Table 9.9 provides information about the flagged items with a non-negligible effect-size change after the addition of the group term, as represented by a value of B (moderate) or C (large). The $$\beta_2G$$ values in Table 9.9 indicate which group was favored on the item after accounting for total linkage levels mastered, with positive values indicating that the focal group had a higher probability of success on the item and negative values indicating that the focal group had a lower probability of success on the item. The focal group was favored on zero combinations.

Table 9.9: Combinations Flagged for Uniform DIF With Moderate or Large Effect Size
Item ID Focal Grade EE $$\chi^2$$ $$p$$-value $$\beta_2G$$ $$R^2$$ Z&T* J&G*
50455 Female 6–8 SCI.EE.MS.PS2-2   7.09 .008 −0.14   .859 C C
49386 Black 9–12 SCI.EE.HS.LS4-2 18.25 < .001    −0.31   .771 C C
Note. EE = Essential Element; Z&T = Zumbo & Thomas; J&G = Jodoin & Gierl.
* Effect-size measure.
##### 9.3.1.2.2 Combined Model

A total of 123 items were flagged for evidence of DIF when both the gender and interaction terms were included in the regression equation, as shown in equation (9.3). Additionally, 242 item and focal group combinations across 193 items were flagged for evidence of DIF when both the ethnicity and interaction terms were included in the regression equation. Table 9.10 and Table 9.11 summarize the number of combinations flagged by grade. The percentage of combinations flagged ranged from 21% to 31% for gender and 12% to 16% for ethnicity.

Table 9.10: Items Flagged for Evidence of DIF for the Combined Model for Gender
Grade Items flagged (n) Total items (N) Items flagged (%) Items with moderate or large effect size (n)
3–5 35 157 22.3 0
6–8 53 169 31.4 1
9–12 35 164 21.3 0
Table 9.11: Items Flagged for Evidence of DIF for the Combined Model for Ethnicity
Grade Items flagged (n) Total items (N) Items flagged (%) Items with moderate or large effect size (n)
3–5 76 593 12.8 0
6–8 72 624 11.5 0
9–12 94 597 15.7 1

Using the Zumbo and Thomas (1997) effect-size classification criteria, all but one combination were found to have a negligible effect-size change after the gender and interaction terms were added to the regression equation. When using the Jodoin and Gierl (2001) effect-size classification criteria, all but one combination were found to have a negligible effect-size change after the gender and interaction terms were added to the regression equation.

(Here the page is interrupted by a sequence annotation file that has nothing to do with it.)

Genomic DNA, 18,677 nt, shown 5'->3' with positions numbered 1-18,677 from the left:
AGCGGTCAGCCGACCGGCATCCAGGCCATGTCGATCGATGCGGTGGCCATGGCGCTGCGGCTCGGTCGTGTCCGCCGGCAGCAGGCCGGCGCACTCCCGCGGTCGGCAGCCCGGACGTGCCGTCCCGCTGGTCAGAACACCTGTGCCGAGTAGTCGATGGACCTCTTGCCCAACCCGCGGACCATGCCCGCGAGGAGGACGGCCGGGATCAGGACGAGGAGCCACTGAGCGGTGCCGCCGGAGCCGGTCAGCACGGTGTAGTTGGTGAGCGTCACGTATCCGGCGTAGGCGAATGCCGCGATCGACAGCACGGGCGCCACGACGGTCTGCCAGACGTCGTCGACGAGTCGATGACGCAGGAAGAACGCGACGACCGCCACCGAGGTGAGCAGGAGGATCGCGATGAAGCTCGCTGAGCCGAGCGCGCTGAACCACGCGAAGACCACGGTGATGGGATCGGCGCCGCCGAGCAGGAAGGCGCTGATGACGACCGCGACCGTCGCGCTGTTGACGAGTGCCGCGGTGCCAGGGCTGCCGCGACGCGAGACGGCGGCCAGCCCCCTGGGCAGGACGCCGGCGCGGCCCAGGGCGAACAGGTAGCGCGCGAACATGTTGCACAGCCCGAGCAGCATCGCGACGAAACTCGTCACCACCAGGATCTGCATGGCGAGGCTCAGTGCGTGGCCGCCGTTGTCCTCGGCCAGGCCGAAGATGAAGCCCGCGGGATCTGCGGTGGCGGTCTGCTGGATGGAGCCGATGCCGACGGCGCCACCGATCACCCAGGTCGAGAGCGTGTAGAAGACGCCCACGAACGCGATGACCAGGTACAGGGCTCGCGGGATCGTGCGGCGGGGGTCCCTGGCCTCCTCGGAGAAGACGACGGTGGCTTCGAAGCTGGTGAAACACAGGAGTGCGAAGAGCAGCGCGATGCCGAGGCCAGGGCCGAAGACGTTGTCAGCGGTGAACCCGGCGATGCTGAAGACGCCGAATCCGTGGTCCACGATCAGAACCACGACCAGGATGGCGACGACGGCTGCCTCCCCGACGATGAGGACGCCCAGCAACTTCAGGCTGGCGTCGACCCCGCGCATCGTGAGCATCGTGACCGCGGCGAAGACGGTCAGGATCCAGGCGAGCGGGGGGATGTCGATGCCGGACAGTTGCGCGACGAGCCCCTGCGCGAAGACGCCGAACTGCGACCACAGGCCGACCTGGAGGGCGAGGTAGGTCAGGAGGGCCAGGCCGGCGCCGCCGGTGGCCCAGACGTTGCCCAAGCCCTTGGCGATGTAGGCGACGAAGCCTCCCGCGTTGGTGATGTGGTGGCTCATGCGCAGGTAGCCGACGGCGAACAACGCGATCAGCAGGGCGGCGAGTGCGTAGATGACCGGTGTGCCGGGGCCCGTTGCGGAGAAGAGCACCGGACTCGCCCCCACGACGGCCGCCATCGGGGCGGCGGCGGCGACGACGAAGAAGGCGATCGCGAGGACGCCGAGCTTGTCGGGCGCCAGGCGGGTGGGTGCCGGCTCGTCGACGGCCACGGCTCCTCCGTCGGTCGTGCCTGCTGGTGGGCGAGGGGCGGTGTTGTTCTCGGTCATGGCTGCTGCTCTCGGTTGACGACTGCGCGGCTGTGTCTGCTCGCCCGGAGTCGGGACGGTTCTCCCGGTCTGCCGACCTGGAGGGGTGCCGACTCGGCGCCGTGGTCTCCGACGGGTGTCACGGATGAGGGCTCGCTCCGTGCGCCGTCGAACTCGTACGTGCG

The results of the DIF analyses for ethnicity were similar to those for gender. When using the Zumbo and Thomas (1997) effect-size classification criteria, all but one combination were found to have a negligible effect-size change after the ethnicity and interaction terms were added to the regression equation. Similarly, when using the Jodoin and Gierl (2001) effect-size classification criteria, all but one combination were found to have a negligible effect-size change after the ethnicity and interaction terms were added to the regression equation.

Information about the flagged items with a non-negligible change in effect size after adding both the group and interaction term is summarized in Table 9.12, where B indicates a moderate effect size, and C a large effect size. In total, two combinations had a large effect size. The two combinations flagged for DIF for the combined model are the same two combinations flagged for DIF for the uniform model. The $$\beta_3\text{X}G$$ values in Table 9.12 indicate which group was favored at lower and higher numbers of linkage levels mastered. All combinations favored the focal group lower numbers of total linkage levels mastered and the reference group at higher numbers of total linkage levels mastered.

Table 9.12: Combinations Flagged for DIF With Moderate or Large Effect Size for the Combined Model
Item ID Focal Grade EE $$\chi^2$$ $$p$$-value $$\beta_2G$$ $$\beta_3\text{X}G$$ $$R^2$$ Z&T* J&G*